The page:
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COVID-19 Update: Updated FAQs and MLSA Released by the Federal Reserve Provides Additional Details on Eligible ABS, Eligible Borrowers and Financing Terms under TALF

May 27, 2020

On Wednesday, May 20, 2020, the Federal Reserve announced the first loan subscription date for the Term Asset-Backed Securities Loan Facility (“TALF”) and published the Master Loan and Security Agreement (the “MLSA”) and an expanded set of Frequently Asked Questions, providing further details on the terms and conditions that will apply to borrowings under TALF.  On Tuesday, May 26, 2020, the Federal Reserve released another updated set of Frequently Asked Questions with additional clarifications applicable to TALF and an updated form of issuer and sponsor certification.  The Updated FAQs follow the release on May 12, 2020 by the Federal Reserve of its initial set of Frequently Asked Questions for the TALF program (the “Initial FAQs”).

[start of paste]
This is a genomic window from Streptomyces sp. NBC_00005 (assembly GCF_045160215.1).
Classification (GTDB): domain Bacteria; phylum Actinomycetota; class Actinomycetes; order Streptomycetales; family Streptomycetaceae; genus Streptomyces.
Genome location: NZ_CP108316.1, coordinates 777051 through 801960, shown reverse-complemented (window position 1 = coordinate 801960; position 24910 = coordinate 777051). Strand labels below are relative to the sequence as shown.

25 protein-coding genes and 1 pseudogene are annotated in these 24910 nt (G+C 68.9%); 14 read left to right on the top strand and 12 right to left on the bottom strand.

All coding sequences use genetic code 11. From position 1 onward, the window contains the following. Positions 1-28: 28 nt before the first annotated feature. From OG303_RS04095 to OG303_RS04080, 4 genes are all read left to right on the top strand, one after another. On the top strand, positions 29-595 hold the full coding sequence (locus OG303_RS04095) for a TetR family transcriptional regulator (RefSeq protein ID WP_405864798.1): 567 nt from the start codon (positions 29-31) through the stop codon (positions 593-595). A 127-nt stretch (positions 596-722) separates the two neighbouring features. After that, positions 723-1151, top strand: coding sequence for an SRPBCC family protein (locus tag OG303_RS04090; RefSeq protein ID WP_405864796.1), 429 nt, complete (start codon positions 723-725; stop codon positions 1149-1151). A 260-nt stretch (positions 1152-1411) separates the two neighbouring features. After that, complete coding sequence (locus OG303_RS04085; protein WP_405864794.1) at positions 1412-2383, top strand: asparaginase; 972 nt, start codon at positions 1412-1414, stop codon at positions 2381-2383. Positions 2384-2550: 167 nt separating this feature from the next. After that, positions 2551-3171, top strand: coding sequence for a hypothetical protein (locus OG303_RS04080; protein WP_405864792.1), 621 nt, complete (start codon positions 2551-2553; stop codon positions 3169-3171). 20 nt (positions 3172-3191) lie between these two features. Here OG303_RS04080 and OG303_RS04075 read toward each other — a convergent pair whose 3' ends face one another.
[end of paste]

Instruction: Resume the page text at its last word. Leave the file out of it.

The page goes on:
Related Attorney(s): Joseph Beach, David Gingold, Gregg Jubin, Nathan Spanheimer, Neil Weidner, Joseph Gambino, Danielle Katz, Adam Risell, Peter Williams
Related Practice(s): Securitization & Asset Based Finance
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“Caveat Emptor”: New York Bankruptcy Court Disallows Bankruptcy Claims Purchased from Recipients of Avoidable Transfers; Is Enron Going, Going, . . . ?

May 26, 2020

A recent Bankruptcy Court decision, In re Firestar Diamond, Inc., out of the Southern District of New York (“SDNY”) by Bankruptcy Judge Sean H. Lane, disallowed creditors’ bankruptcy claims purchased from sellers who allegedly received (and had not repaid) avoidable preferences and fraudulent transfers from the debtors. Judge Lane provides a cogent warning to claims purchasers that they bear the risk of Bankruptcy Code section 502(d) disallowance.